Friday, May 28, 2010

Hearse Evolution

The hearse has evolved from the simple hand-cart or ox-cart which moved bodies to the graveyard or charnel house in centuries past. It was not originally used in a ceremonial fashion, but was a necessary function of cleaning up the city, especially during the Great Plague.

The hearse eventually evolved into an elaborately decorated carriage which gave a funeral procession some gravity and the deceased some sense of notoriety. In most cases it was the most luxurious vehicle that the deceased would have ever traveled in. Of course, the early versions were horse drawn carriages with decorations that migrated from the carriage to the horses and drivers themselves.


When the automobile entered the scene, the carriage style remained the same, but with a driver and engine stuck on the front. This 1919 Sayers and Scovill Hearse was built by the S&S Coach Company. This company has a history that dates back to 1876 and continues into modern times as a manufacturer of hearses and limousines. This 1919 Sayers & Scovill Hearse has a carrying compartment that is completely hand carved. This car has been restored to its original condition after having traveled only 19,000 miles while the car was in service.

Luxury and style were paramount. Many were over the top when it came to making an impression on the attending mourners.

Here's an odd one. This 1941 Cadillac cathedral window hearse is one of the ONLY surviving J.C. Little built hearses in existence. John Little built his coaches out of a small shop in Ontario, Canada.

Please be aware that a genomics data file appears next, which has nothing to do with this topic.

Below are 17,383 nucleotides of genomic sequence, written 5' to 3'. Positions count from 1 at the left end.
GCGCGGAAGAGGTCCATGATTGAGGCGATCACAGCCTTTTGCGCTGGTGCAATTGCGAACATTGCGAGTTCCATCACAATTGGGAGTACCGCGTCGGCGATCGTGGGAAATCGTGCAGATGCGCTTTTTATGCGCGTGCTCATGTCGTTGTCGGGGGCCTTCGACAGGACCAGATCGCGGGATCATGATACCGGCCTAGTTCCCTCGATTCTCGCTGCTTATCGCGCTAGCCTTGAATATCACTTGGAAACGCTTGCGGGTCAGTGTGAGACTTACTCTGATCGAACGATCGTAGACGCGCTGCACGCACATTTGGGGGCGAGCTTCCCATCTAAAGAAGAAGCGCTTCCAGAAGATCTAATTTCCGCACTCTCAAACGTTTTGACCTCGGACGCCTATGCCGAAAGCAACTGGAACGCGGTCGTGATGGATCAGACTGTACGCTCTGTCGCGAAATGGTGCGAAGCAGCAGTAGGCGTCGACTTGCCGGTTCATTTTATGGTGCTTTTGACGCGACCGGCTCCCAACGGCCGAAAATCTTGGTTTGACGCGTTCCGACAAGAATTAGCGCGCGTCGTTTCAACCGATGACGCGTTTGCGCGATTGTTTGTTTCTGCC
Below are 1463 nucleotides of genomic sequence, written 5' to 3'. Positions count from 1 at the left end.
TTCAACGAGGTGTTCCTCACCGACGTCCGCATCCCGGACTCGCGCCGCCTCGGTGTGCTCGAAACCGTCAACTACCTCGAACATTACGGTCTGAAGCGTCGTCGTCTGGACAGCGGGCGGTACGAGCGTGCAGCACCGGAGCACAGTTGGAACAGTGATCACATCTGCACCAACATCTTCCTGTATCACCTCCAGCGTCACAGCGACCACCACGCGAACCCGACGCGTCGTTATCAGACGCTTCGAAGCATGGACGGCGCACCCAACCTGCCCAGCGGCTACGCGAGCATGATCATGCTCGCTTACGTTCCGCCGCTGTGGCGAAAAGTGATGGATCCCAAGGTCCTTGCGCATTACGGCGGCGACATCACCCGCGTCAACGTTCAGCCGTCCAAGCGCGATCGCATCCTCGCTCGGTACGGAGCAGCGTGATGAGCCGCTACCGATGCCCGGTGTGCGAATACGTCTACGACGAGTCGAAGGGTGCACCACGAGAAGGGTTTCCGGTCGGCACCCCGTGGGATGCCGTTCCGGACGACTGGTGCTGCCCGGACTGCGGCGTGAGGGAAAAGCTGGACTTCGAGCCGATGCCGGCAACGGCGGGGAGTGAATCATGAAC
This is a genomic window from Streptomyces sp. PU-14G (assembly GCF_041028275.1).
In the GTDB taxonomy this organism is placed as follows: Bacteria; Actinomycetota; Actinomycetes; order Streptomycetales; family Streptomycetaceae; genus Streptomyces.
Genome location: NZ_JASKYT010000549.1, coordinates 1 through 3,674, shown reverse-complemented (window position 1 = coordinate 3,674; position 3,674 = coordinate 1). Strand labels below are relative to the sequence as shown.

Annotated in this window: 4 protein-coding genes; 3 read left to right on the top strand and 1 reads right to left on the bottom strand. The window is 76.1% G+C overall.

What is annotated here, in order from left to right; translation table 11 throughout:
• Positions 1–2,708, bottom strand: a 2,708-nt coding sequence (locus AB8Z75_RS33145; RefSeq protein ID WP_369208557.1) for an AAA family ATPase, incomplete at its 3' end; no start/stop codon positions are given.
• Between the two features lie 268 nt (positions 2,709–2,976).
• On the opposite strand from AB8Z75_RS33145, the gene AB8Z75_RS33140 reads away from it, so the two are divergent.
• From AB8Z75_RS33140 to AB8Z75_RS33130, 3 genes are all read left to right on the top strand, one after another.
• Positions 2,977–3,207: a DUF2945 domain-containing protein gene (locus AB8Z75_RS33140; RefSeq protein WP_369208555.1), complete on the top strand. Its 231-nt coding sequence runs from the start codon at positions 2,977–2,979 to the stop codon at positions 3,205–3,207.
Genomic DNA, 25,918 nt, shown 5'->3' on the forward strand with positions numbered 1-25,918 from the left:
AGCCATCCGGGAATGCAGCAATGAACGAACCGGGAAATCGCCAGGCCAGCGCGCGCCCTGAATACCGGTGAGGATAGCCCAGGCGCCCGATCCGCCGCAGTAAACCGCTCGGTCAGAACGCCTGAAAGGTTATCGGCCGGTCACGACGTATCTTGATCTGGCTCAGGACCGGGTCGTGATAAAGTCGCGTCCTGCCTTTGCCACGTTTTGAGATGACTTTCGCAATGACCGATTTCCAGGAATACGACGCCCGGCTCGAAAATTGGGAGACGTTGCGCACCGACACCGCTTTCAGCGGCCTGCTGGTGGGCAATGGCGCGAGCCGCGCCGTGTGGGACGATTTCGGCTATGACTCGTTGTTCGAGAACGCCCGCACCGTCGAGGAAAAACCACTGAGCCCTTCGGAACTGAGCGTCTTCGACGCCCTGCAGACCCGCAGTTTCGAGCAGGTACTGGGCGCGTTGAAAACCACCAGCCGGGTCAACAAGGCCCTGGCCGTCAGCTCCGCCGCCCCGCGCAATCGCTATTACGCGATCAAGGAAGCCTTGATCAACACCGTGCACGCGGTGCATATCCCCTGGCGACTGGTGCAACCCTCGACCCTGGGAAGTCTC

From my own archive, I have some old copy negatives from a funeral home in central Canada. The hearses in the photos evolved as did the family cars of the day.

 ca 1910 -- Winnipeg, Manitoba
ca 1940's  -- Winnipeg, Manitoba
ca 1954  --  Winnipeg, Manitoba

I also bought a pair of great car models of the classic North American designs of the 20th century. A Cadillac hearse from 1938 and another Caddie from around 1950. Lots of fun. Complete with little empty caskets and the folding casket truck they ride on. The hood and all doors open. From a low camera angle, the car can be made to look fairly convincing.

A contemporary British funeral coach fleet may look like this:

....but may still offer a traditional horse drawn hearse like this:

In Japan, the Tokyo-style hearse with a Buddhist-style temple-back is one of the many local types of funeral coaches used today.

A fun website which shows how a horse-drawn carriage hearse is built as a working and accurate Halloween prop, is HERE.  Other great Hearse sites include: The Classic Hearse Register, Bennett Funeral Coaches (photo album), and a seven page article on How Stuff Works.  A good collection of hearse photos can be found HERE.

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